The art of childraising

Dec 13, 2010 —
John Medina, a developmental molecular biologist, has a lifelong fascination with how the mind reacts to and organizes information. He is the author of the New York Times bestseller Brain Rules: 12 Principles for Surviving and Thriving at Work, Home, and School — a provocative book that takes on the way our schools and work environments are designed. His latest book is a must-read for parents and early-childhood educators: Brain Rules for Baby: How to Raise a Smart and Happy Child From Zero to Five You might ask, “What does this topic have to do with small business? Well, if you’re having issues with your kids, you’re not going to be on top of your game at the office.

Q: What’s the gist of what one should do to foster emotionally health and intellectually successful kids?

A: Take these comments with a grain of salt, though. Every brain is wired differently from every other brain and learns in ways unique to that wiring. This means there are few “one-size-fits-all” parenting recommendations you can actually make, even if we all agreed what optimal actually means.

Early pregnancy. Do nothing. The early in utero baby brain is pumping out neurons at the rate of 8,000 per second. For weeks. This takes lots of energy. A peaceful lack of interference from amateur parents is probably the best piece of advice at this stage.

Late pregnancy. Go get a pedicure. Or a massage. If you are pregnant, spend a lot of time doing activities you enjoy. If you are the partner of someone who is pregnant, treat her like a queen. Why? Late pregnancy is a stressful time, even if you are trying to enjoy yourself. That’s okay; the baby’s brain actually likes healthy dollops of “typical” stress. What’s not good is atypical stress, the type where you don’t feel like a queen but more like a serf. Out of control stress can actually hurt baby brain development.

Toddler years. Turn off your television, unless you want to get into the habit of anesthetizing your child’s natural exploratory tendencies. Even second hand exposure has been shown to be harmful. The best thing for a toddler’s intellectual development at this stage is a cardboard box, a set of crayons and two hours.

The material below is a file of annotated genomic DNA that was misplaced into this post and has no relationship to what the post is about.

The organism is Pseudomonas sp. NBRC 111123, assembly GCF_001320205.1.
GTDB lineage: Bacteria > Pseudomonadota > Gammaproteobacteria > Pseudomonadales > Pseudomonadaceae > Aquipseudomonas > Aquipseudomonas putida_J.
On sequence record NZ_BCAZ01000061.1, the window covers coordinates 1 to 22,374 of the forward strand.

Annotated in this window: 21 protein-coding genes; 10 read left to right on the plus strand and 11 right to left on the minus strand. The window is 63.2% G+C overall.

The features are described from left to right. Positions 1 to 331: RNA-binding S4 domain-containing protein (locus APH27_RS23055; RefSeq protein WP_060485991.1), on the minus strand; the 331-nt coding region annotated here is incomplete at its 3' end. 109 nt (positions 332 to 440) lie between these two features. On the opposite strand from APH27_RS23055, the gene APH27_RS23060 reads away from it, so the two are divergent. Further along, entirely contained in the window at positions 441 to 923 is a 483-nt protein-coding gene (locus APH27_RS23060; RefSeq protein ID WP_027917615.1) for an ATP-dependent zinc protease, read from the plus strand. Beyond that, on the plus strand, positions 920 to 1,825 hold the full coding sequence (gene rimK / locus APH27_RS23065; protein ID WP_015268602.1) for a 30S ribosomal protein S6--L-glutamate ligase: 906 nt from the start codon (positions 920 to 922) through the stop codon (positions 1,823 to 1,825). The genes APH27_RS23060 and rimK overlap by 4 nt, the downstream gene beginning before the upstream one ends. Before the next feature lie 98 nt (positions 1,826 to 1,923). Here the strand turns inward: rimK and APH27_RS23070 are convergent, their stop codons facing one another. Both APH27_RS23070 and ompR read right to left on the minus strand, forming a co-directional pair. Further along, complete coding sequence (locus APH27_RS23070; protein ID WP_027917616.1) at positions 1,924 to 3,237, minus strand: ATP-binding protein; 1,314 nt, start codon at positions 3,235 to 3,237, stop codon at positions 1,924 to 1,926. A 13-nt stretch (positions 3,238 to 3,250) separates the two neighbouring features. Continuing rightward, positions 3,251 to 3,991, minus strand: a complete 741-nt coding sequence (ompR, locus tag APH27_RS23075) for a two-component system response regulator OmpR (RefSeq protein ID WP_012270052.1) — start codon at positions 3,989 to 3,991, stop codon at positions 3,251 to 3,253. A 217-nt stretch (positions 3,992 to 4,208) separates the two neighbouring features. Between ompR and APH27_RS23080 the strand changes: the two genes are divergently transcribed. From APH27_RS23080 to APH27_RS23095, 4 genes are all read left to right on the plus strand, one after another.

Elementary years. From the research of Diana Baumrind to Haim Ginot and John Gottman, it is clear that the single greatest predictor of parenting success is what a parent does when the child’s emotions run hot. Parents in the US respond in surprisingly predictable ways — total of four behavioral clusters or “styles” — only one of which is optimal for brain development. It’s a bit much to explain in this space, but the book details all four styles.

Teen years. As kids mature, practice authoritative parenting and inductive rule-setting. Authoritative parenting is a behavioral alloy: copious amounts of empathy mixed with unassuming, but iron clad regulations. Inductive rule-setting is where adults consistently explain to their children the reasons for the policies they deploy. It has to do with compliance rates.

Here’s a simplistic example. Poorest compliance: “Don’t touch the dog or you’ll get in trouble.” Highest compliance: “Don’t touch the dog or you’ll get in trouble. The dog has a bad temper and I don’t want you to get bitten.”

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